1. Much of value comes across one’s desk during Holy Week, and this year was no exception. But the sources are seldom the expected ones. What stopped me in my tracks this week was an interview The European conducted with prominent German intellectual Martin Walser on “Kafka, Faith and Atheism” (and Karl Barth), which was picked up by The Huffington Post in 2012. Don’t gloss over! Despite the somewhat confusing allusion to Martin Luther–a generous read of which would surmise he’s referring either to the -ism that followed the man, or the way the Reformer’s understanding of vocation was culturally…
When I teach students about reconciliation, I start with an unexpected source: Eminem. Believe it or not, his new track, “Headlights,” serves not only as a musical olive branch to his mother but as a beautiful example of human reconciliation. At the same time, the rapper demonstrates an interesting deviation from this approach when he considers divine reconciliation.
Eminem describes his tense, explosive arguments with his mother as “atomic bombs” and the climate of his house growing up as “Vietnam.” He suggests that his mother struggled with alcoholism to such a degree that the state ultimately seized his younger brother, Nate,…
I recently discovered Bad Suns, an up-and-coming band from California, whose song “Salt” seems to be played almost daily during my commute. Listen to what it says: “Look in the mirror and tell me/ What it is like to be free/ How do I grasp reality/ When I don’t have an identity?/ Who, who can I look to ’cause I’m not like you, you?/ And I don’t believe in the truth, truth/ Because all of my life’s built on lies.”
When I hear these lyrics, I can’t help but think of what Paul Zahl recently says in PZ’s Podcast episode #162 called “Rain Dance”. Simple…
“So maybe [anxiety]’s just a part of who we all are, and always were. My worry now, though, is that we are starting to nurture these neuroses of ours, and treating them like pets. That can’t be a good thing.” –Craig Finn, in The Independent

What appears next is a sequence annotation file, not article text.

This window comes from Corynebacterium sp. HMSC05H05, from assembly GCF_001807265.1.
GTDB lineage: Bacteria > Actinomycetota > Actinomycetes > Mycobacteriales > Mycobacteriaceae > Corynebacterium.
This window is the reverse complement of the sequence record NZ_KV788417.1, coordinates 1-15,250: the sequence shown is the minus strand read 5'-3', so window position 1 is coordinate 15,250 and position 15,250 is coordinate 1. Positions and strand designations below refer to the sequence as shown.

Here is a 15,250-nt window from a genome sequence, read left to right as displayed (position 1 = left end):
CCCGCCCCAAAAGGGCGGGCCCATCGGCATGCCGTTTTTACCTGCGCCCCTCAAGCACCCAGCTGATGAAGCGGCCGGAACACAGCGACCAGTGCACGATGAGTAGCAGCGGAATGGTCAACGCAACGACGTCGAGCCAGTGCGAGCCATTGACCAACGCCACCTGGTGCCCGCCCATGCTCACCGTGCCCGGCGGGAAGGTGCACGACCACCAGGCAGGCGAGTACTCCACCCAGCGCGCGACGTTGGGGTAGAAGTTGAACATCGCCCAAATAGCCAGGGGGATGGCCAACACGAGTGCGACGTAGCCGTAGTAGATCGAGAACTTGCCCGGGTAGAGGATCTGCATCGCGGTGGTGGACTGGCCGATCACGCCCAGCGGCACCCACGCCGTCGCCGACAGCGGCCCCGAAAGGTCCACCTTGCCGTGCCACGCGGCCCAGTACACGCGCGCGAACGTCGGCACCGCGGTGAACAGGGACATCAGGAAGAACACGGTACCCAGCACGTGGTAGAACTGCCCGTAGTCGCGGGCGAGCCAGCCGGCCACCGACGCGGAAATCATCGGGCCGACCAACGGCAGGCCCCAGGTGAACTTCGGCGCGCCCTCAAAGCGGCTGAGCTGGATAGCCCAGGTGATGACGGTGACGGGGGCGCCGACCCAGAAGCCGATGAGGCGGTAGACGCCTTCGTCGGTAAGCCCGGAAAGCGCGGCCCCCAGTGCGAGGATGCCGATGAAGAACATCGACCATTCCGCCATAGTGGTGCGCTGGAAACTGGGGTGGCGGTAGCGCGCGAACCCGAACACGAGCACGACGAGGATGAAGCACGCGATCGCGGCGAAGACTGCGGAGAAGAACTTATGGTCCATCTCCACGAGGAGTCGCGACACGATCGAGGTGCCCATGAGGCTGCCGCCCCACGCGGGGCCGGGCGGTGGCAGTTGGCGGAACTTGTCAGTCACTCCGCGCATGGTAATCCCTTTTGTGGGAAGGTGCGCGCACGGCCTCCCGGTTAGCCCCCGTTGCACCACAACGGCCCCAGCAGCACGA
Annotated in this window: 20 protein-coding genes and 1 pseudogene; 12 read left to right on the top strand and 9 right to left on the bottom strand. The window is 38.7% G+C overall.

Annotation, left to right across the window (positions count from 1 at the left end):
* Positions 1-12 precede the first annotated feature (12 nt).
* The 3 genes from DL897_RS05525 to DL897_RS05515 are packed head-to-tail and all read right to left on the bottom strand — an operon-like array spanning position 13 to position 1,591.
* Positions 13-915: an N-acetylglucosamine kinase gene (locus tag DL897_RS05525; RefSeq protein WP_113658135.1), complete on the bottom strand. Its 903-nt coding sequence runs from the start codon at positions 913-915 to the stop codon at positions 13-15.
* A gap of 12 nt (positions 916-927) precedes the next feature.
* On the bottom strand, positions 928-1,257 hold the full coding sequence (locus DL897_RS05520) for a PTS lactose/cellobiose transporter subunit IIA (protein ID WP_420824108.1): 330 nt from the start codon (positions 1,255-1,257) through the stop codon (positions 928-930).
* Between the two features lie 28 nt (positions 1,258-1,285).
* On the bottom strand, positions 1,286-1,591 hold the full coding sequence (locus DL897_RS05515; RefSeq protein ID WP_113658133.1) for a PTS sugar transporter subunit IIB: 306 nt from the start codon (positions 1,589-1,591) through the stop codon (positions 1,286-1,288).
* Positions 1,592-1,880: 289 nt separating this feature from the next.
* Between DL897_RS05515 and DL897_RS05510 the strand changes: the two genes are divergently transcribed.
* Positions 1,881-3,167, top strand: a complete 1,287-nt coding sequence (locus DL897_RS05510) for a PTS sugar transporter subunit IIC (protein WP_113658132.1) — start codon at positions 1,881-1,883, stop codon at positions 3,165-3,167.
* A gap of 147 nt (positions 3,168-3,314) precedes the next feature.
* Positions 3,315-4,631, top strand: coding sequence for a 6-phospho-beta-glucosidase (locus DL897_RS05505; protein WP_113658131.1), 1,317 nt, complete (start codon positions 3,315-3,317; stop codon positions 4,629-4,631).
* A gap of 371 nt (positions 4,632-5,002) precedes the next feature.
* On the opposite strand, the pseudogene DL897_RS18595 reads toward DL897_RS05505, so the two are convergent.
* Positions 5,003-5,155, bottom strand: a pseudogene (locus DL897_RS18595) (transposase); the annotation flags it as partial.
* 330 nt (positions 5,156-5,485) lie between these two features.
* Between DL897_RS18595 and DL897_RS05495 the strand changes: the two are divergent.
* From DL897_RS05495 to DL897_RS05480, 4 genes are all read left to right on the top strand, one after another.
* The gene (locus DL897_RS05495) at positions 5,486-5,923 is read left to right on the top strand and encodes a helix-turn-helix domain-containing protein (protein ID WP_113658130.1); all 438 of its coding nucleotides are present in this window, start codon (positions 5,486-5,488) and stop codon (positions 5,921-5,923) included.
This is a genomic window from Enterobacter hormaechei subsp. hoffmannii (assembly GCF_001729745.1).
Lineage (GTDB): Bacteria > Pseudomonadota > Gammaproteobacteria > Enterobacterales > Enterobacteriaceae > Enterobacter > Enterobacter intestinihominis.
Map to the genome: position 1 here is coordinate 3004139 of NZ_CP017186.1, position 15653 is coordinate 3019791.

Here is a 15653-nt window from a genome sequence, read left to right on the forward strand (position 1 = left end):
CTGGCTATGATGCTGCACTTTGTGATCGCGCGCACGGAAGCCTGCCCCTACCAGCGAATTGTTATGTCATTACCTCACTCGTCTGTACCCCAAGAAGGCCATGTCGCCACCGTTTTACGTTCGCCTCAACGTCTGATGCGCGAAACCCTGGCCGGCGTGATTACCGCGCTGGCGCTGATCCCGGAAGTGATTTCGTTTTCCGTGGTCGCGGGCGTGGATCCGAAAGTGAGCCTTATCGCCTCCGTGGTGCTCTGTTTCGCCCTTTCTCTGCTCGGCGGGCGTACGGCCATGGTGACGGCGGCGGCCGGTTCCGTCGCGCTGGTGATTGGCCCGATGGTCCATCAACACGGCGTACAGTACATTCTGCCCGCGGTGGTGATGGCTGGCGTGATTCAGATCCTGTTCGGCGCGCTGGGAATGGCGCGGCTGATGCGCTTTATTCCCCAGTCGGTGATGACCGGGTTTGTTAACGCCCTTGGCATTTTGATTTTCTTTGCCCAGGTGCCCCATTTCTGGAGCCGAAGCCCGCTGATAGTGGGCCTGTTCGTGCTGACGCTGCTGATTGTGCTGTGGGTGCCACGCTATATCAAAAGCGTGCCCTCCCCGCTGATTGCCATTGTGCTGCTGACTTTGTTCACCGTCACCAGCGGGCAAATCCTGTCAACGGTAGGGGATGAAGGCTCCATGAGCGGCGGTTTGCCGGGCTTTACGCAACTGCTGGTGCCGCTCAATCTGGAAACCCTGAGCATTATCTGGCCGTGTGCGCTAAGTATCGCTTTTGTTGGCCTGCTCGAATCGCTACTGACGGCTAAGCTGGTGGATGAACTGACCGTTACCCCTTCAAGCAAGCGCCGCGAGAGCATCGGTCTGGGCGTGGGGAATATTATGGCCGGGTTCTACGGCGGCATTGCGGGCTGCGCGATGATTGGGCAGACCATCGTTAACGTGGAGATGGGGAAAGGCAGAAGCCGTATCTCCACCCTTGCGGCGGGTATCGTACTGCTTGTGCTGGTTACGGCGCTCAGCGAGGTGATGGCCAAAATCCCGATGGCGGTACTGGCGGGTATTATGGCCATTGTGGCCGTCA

I don’t often remember my dreams, yet for some reason, I still have a fairly vivid memory of a dream I had a couple years ago—in that dream, my teeth were falling out. As I later learned, dreams about teeth are normally assumed to reveal anxiety about money, relationships, and, well, just about anything. For me,…
As promised, here are tracks from the devotions at the Mockingbird NYC Conference…
1. “Let us affirm our faith with the (cosmic) Nicene Creed.” Eela Craig, 1978 #AustrianCosmicProg
2. “Holy Spirit, don’t leave me for a minute.” Limousine, 1976 #SwedishGospelFunk
3. “Won’t you serve Him?” Cyril Walker, 1983 #GospelBoogie
BONUS TRACK: “Holy Ghost” by The Barkays
This is a clip from a longer interview on The Meaning of Life with Gay Byrne, an Irish program on RTÉ Television (ht, AP). Much of what Bono says here overlaps portions of the book Bono: In Conversation With Michka Assayas that we’ve highlighted in the past. Bono seems to be in something of a league of his own as such a huge rockstar who is so open with his (solid) Christian faith, and he is articulate about it to boot. Watch the whole interview here.
By the way, did you happen to catch the amazing/dizzying U2 performance of “Invisible” on the roof of 30 Rock on the premier episode of The Tonight Show Staring Jimmy Fallon? Their acoustic set of “Ordinary Love” was pretty mesmerizing, too. Some worthy lyrics here:
‘Cause we can’t fall any further
If we can’t feel ordinary love
And we cannot reach any higher
If we can’t deal with ordinary love
Are we tough enough
For ordinary love
- Tin Solider (live) – The Small Faces
- One Tin Soldier – The Original Castle
- Morning Girl – Neon Philharmonic
- Made in Dagenham – Sandie Shaw
- Going Down – The Stone Roses
- New York Morning – Elbow
- The Story of Me – The Everly Brothers
- Eyes to the Wind – The War on Drugs
- Mockingbird – Rob Thomas
- How a Resurrection Really Feels – The Hold Steady
- Carl Perkins’ Cadillac – Drive-by Truckers
- Mirage – Mack Starks
- Invisible – Burton Cummings
- Big Jet Plane – Primal Scream
- Stranger in Moscow – Tame Impala
- Control – Broken Bells
- Be Good – Emily Kinney
- Just One Victory – Todd Rundgren
This comes to us from Joey Shook.